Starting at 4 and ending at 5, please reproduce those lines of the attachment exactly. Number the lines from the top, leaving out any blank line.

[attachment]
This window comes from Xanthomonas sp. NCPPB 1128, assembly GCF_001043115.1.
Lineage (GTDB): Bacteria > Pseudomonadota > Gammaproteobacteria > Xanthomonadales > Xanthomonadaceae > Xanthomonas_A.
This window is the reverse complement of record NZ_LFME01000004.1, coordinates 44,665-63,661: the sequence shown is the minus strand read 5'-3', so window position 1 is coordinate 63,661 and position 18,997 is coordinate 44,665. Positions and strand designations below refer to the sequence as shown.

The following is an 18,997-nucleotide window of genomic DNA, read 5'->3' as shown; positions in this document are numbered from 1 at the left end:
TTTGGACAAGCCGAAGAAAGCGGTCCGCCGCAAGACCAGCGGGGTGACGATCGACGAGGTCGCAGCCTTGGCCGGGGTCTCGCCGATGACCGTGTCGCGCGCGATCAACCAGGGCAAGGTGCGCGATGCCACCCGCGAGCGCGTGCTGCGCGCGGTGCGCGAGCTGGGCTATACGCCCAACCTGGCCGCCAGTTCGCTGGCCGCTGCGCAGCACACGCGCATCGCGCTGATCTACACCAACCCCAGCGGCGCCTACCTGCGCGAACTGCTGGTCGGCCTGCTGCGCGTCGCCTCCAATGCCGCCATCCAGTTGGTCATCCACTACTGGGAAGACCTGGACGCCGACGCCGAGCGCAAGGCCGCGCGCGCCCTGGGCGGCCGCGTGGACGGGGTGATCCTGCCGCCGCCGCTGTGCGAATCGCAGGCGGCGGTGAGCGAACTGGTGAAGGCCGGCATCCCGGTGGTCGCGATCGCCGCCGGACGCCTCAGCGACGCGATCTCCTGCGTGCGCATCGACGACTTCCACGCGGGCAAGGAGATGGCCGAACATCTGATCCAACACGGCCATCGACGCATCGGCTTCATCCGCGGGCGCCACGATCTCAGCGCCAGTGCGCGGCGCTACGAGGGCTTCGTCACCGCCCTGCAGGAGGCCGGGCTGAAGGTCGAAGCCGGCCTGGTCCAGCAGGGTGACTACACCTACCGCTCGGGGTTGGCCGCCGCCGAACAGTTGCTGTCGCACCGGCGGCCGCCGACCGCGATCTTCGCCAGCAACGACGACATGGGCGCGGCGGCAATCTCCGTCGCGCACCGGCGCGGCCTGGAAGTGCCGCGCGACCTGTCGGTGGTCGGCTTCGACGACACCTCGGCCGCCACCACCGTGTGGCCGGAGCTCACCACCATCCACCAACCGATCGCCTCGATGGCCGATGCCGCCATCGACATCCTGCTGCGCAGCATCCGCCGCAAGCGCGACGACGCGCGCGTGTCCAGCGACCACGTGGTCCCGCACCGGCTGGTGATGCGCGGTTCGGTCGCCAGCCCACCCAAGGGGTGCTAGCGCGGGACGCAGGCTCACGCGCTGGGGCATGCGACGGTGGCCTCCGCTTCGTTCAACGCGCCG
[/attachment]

The following is an 18,997-nucleotide window of genomic DNA, read 5'->3' as shown; positions in this document are numbered from 1 at the left end:
TTTGGACAAGCCGAAGAAAGCGGTCCGCCGCAAGACCAGCGGGGTGACGATCGACGAGGTCGCAGCCTTGGCCGGGGTCTCGCCGATGACCGTGTCGCGCGCGATCAACCAGGGCAAGGTGCGCGATGCCACCCGCGAGCGCGTGCTGCGCGCGGTGCGCGAGCTGGGCTATACGCCCAACCTGGCCGCCAGTTCGCTGGCCGCTGCGCAGCACACGCGCATCGCGCTGATCTACACCAACCCCAGCGGCGCCTACCTGCGCGAACTGCTGGTCGGCCTGCTGCGCGTCGCCTCCAATGCCGCCATCCAGTTGGTCATCCACTACTGGGAAGACCTGGACGCCGACGCCGAGCGCAAGGCCGCGCGCGCCCTGGGCGGCCGCGTGGACGGGGTGATCCTGCCGCCGCCGCTGTGCGAATCGCAGGCGGCGGTGAGCGAACTGGTGAAGGCCGGCATCCCGGTGGTCGCGATCGCCGCCGGACGCCTCAGCGACGCGATCTCCTGCGTGCGCATCGACGACTTCCACGCGGGCAAGGAGATGGCCGAACATCTGATCCAACACGGCCATCGACGCATCGGCTTCATCCGCGGGCGCCACGATCTCAGCGCCAGTGCGCGGCGCTACGAGGGCTTCGTCACCGCCCTGCAGGAGGCCGGGCTGAAGGTCGAAGCCGGCCTGGTCCAGCAGGGTGACTACACCTACCGCTCGGGGTTGGCCGCCGCCGAACAGTTGCTGTCGCACCGGCGGCCGCCGACCGCGATCTTCGCCAGCAACGACGACATGGGCGCGGCGGCAATCTCCGTCGCGCACCGGCGCGGCCTGGAAGTGCCGCGCGACCTGTCGGTGGTCGGCTTCGACGACACCTCGGCCGCCACCACCGTGTGGCCGGAGCTCACCACCATCCACCAACCGATCGCCTCGATGGCCGATGCCGCCATCGACATCCTGCTGCGCAGCATCCGCCGCAAGCGCGACGACGCGCGCGTGTCCAGCGACCACGTGGTCCCGCACCGGCTGGTGATGCGCGGTTCGGTCGCCAGCCCACCCAAGGGGTGCTAGCGCGGGACGCAGGCTCACGCGCTGGGGCATGCGACGGTGGCCTCCGCTTCGTTCAACGCGCCG